By law in California, both parents initially are considered to be equally
capable of raising their child in a healthy, safe environment. The law
also initially considers it is in the best interest of the child to have
maximum continuing contact with both parents. If the child-raising ability
of a parent is challenged, a judge will determine custody based on the
best interests of the child. To help determine what is in the best interests
of the child, the court may order a child custody evaluation before determining custody.
The evaluation will be provided by a professional family law evaluator
who has met specific requirements of qualifications, training, and continued
education as provided in the California Family Law Code.
The evaluation itself will be either a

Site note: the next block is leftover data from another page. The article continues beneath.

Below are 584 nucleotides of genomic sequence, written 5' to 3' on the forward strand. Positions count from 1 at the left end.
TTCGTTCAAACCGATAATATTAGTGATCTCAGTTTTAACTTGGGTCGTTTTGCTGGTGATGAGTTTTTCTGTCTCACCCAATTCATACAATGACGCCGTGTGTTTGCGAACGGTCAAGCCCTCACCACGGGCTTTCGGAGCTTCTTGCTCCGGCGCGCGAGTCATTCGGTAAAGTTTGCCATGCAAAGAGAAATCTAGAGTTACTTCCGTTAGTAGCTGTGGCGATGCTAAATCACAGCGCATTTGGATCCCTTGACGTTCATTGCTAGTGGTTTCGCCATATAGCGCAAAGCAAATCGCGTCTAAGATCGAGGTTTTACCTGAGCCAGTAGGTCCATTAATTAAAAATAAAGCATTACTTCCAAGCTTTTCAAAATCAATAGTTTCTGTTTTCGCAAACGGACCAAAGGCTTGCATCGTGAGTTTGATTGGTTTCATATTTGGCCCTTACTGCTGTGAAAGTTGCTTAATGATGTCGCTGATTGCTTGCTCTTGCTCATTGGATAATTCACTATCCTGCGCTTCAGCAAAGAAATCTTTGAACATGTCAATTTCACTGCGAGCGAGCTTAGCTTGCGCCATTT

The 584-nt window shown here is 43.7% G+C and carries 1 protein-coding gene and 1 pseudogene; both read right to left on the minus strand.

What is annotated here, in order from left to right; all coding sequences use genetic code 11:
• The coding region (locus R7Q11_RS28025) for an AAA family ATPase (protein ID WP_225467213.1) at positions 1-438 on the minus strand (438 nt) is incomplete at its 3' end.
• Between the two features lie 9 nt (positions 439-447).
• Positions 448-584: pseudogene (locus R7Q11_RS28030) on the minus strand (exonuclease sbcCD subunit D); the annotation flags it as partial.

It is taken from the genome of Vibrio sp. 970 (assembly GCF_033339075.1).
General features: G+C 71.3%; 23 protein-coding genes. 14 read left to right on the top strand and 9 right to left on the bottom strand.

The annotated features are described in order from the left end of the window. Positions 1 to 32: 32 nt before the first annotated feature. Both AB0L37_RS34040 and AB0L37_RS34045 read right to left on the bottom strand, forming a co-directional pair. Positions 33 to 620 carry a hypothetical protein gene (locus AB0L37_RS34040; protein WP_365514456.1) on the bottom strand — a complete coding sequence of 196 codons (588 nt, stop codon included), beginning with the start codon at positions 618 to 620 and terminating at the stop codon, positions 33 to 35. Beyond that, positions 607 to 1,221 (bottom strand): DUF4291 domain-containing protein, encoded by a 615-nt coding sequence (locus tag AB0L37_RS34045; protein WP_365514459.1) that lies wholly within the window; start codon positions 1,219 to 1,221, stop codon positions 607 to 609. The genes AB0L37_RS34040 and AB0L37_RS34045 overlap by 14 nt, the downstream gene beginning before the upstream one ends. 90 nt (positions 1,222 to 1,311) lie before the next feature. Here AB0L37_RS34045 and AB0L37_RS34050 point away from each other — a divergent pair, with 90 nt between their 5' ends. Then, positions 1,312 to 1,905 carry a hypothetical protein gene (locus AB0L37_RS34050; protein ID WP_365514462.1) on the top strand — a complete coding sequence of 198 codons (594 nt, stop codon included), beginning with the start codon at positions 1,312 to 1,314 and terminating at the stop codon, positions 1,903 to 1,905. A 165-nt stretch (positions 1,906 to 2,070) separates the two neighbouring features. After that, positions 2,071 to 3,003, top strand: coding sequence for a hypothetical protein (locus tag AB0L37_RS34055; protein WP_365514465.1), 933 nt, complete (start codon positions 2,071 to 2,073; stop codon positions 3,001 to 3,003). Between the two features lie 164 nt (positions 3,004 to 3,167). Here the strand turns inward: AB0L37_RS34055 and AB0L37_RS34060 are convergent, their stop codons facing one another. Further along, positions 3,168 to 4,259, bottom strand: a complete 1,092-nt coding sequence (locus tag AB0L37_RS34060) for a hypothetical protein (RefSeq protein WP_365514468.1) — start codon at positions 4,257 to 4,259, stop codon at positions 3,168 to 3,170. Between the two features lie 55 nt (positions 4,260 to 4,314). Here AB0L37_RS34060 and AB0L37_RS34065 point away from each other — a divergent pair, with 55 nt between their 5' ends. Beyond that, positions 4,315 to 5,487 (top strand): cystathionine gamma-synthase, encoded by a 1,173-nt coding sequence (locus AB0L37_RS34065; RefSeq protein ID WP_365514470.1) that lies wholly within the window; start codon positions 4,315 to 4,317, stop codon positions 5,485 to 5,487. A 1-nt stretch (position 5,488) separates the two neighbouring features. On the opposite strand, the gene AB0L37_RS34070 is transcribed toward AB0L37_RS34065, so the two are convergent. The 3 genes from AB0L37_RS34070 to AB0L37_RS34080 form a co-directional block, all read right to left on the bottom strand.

evaluation (i.e. a comprehensive examination of the safety, welfare, health,
and best interests of the child), or a
examination limited by the court to either a certain amount of time or issue(s).
The evaluation process itself may include the following:
One or more interviews with the both parents; either together, individually,
Observations of the child's interactions with each of his/her parents;
One or more age-appropriate interviews with the child;
One or more interviews with other individuals who may have pertinent information
(such as the child's doctors, teachers, etc.);
The collection of documentation relevant to the evaluation (such as criminal
background checks, medical records, etc.)
After gathering the information, the evaluator will write a report based
on the information. The report usually includes a recommendation for how
custody should be determined. The evaluator will then send the report
to the court with copies to the attorneys of the parents or to the parents
themselves if acting in a pro per-status.
The judge will read the report including the recommendations provided and
all other evidence submitted by the parties, and make his or her decision
on the issue of custody.